Automated Assessments



This project consisted of two components with the goal of automating the grading process of CISC352 assignments. The primary component focused on the grading of the PDDL assignment. This involved creating a script that merged two domain-problem pairs to check for isomorphism. The result of this process indicates whether a student’s submission aligns with the reference solution, providing a quick and efficient way to find errors within a student’s submission. The second component focused on the constraint satisfaction problem (CSP) assignment and involved KenKen boards. The automation process for this assignment involved automatically generating KenKen boards and outputting meaningful feedback for each student submission. Both the PDDL and CSP components were run on student submissions from the CISC352 course and effectively reduced marking time for the teaching team.


Several assignments in the CISC352 Introduction to AI course are very time-consuming to mark by the teaching team, and the overall purpose of this project was to automate this process. The primary focus of the project was the automation of the PDDL Assignment grading, by devising a script using the Python tarski library ( Citation: , (). Tarski Documentation. Tarski. Retrieved from ) to identify when two problem and domain pairs are isomorphic. This enables the teaching team to automatically assess whether a student’s submission is equivalent to the correct solution template. The secondary focus of the project was to automate the grading of the Constraint Satisfaction Problem assignment, which revolves around solving KenKen boards. This problem had two aspects: automatically generating correct KenKen boards, given certain requirements as inputs, and generating meaningful feedback for common student errors.


PDDL Assignment

Previously, the PDDL Assignment had been tedious to mark by the teaching team, as many valid solutions may exist when mapping a situation into the PDDL format. Previously, the PDDL Assignment had been tedious to mark by the teaching team, as many valid solutions may exist when mapping a situation into the PDDL format. The decision to automate the grading process was motivated by the idea of regular bisimulation to assess if the problems were isomorphic. Bisimiulation is the study of alignment between two dynamical systems. We considered two planning problems, one being the student’s submission and the other being the reference solution, and assessed how equivalent they were under the lens of regular bisimulation. By merging the two problems we were able to test student submissions to evaluate how correct their assignments were.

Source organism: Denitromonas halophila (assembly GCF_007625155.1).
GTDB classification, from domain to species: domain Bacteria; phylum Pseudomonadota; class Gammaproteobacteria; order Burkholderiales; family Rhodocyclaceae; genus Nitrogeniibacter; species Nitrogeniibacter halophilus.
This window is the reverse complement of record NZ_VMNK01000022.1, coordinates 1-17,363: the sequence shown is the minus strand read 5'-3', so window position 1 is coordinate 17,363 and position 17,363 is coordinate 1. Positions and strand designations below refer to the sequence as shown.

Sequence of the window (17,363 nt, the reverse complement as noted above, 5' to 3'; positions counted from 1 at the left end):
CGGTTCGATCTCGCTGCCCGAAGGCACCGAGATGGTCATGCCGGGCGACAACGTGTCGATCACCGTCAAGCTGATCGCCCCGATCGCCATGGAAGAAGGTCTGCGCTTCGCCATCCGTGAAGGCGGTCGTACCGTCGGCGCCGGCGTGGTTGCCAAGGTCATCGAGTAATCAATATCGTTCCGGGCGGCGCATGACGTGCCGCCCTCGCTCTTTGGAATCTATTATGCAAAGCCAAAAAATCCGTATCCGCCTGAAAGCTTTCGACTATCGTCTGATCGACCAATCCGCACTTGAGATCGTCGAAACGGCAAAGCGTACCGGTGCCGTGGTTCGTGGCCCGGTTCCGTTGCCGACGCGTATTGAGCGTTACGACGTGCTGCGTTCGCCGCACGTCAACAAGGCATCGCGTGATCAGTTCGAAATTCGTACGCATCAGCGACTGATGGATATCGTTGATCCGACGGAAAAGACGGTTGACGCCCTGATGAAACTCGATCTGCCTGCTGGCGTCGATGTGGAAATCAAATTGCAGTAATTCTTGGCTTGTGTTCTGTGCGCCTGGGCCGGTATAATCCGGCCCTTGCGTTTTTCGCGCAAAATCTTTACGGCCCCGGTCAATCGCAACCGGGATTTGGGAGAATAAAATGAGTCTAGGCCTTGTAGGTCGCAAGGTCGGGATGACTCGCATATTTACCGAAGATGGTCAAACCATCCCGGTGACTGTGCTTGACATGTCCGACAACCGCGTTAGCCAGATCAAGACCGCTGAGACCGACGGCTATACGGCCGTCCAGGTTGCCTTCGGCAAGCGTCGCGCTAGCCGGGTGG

The program was written using a custom library called tarski, which enables various PDDL functionality. Among other things, it allows a user to create domains and problems using tarski objects, with all the necessary functions such as types, predicates, actions, and requirements and the ability to read and write to .pddl files. This necessitated learning the basics of tarski, which mainly meant understanding how domains and problems are stored and accessed in the API, and how pre-existing domain and problem files can be read into tarski objects, processed in specific ways into new problem and domain tarski objects, and outputted to new PDDL text files. This enabled the implementation of new domain and problem files which could be run through a planner to identify if two inputted domain-problem pairs are isomorphic. At a high level, the strategy for this was to identify if, at any point, an action in one domain would clash with the corresponding action in the other domain.

CSP Assignment

In previous years the Constraint Satisfaction Problem assignment was the n-Queens problem. The n-Queens assignment was problematic because it was very tedious to mark and solutions were too accessible online. This year the assignment was changed to the KenKen board Constraint Satisfaction Problem assignment. The main goal was to help make the marking less tedious and to automate the KenKen board construction. The first problem we solved involved implementing possible feedback for students based on common errors to reduce the time required to mark each assignment. The second problem was creating an algorithm that allowed for automating a KenKen board, this reduced the time required by eliminating the manual construction of these boards. We needed to research how to properly construct a KenKen board, we did this by manually doing KenKen boards and looking at complete solutions.